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Volume 161, 2013
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Formation and analysis of topographical domains between lipid membranes tethered by DNA hybrids of different lengths

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Abstract

We recently described a strategy to prepare DNA-tethered lipid membranes either to fixed DNA on a surface or to DNA displayed on a supported bilayer [Boxer et al., J. Struct. Biol., 2009, 168, 190; Boxer et al., Langmuir, 2011, 27, 5492]. With the latter system, the DNA hybrids are laterally mobile; when orthogonal sense–antisense pairs of different lengths are used, the DNA hybrids segregate by height and the tethered membrane deforms to accommodate the height difference. This architecture is particularly useful for modelling interactions between membranes mediated by molecular recognition and resembles cell-to-cell junctions. The length, affinity and population of the DNA hybrids between the membranes are completely controllable. Interesting patterns of height segregation are observed by fluorescence interference contrast microscopy. Diverse behavior is observed in the segregation and pattern forming process and possible mechanisms are discussed. This model system captures some of the essential physics of synapse formation and is a step towards understanding lipid membrane behaviour in cell-to-cell junctions.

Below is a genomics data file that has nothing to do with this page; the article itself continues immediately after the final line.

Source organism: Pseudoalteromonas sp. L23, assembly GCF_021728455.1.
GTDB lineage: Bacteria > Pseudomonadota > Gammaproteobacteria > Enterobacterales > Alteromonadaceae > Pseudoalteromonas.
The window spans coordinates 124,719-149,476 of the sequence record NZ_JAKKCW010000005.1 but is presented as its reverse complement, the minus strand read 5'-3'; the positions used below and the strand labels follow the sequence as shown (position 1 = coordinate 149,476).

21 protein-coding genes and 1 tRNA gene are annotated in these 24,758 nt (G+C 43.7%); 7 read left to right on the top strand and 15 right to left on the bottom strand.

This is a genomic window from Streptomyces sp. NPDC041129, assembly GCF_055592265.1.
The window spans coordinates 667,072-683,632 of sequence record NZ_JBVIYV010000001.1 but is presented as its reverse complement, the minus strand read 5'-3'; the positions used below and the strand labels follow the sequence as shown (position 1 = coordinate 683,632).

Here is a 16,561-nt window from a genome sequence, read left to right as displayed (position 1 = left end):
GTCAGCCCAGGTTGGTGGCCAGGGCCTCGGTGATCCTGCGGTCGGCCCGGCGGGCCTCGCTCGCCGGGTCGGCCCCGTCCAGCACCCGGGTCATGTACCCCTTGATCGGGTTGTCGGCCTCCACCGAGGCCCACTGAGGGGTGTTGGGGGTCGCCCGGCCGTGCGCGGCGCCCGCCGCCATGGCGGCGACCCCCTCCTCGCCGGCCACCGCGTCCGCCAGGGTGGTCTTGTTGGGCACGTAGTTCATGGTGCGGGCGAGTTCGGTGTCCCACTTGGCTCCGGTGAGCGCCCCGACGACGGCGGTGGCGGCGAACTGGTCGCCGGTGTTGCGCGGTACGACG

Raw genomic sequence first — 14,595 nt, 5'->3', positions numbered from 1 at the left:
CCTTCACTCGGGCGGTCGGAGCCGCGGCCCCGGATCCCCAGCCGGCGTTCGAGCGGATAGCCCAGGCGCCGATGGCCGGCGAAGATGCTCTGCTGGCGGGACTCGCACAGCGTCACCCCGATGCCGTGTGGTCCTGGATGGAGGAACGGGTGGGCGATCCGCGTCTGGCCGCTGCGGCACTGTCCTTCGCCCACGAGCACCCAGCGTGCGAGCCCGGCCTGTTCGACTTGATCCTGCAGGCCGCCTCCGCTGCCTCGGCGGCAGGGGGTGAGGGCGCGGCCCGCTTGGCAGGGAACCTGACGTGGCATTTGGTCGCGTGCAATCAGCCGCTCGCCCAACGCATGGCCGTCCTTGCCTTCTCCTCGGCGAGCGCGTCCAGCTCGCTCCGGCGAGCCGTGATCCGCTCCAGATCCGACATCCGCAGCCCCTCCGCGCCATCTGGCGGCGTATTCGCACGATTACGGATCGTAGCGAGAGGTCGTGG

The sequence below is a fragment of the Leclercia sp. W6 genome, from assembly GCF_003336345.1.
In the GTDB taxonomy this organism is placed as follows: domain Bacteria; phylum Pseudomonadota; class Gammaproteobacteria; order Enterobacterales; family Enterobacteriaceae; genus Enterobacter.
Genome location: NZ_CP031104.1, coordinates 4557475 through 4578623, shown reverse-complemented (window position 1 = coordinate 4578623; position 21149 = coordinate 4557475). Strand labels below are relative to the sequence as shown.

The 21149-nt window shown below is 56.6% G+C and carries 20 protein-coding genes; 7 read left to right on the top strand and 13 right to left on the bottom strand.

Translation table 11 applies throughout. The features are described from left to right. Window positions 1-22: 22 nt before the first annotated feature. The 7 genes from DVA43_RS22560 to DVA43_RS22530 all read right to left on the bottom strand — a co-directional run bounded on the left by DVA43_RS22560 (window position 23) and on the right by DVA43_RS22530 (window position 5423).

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Publication details

The article was received on 15 May 2012, accepted on 11 Jun 2012 and first published on 08 Oct 2012


Article type: Paper
DOI: 10.1039/C2FD20108A
Faraday Discuss., 2013,161, 333-345

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    Formation and analysis of topographical domains between lipid membranes tethered by DNA hybrids of different lengths

    M. Chung, B. J. Koo and S. G. Boxer, Faraday Discuss., 2013, 161, 333
    DOI: 10.1039/C2FD20108A

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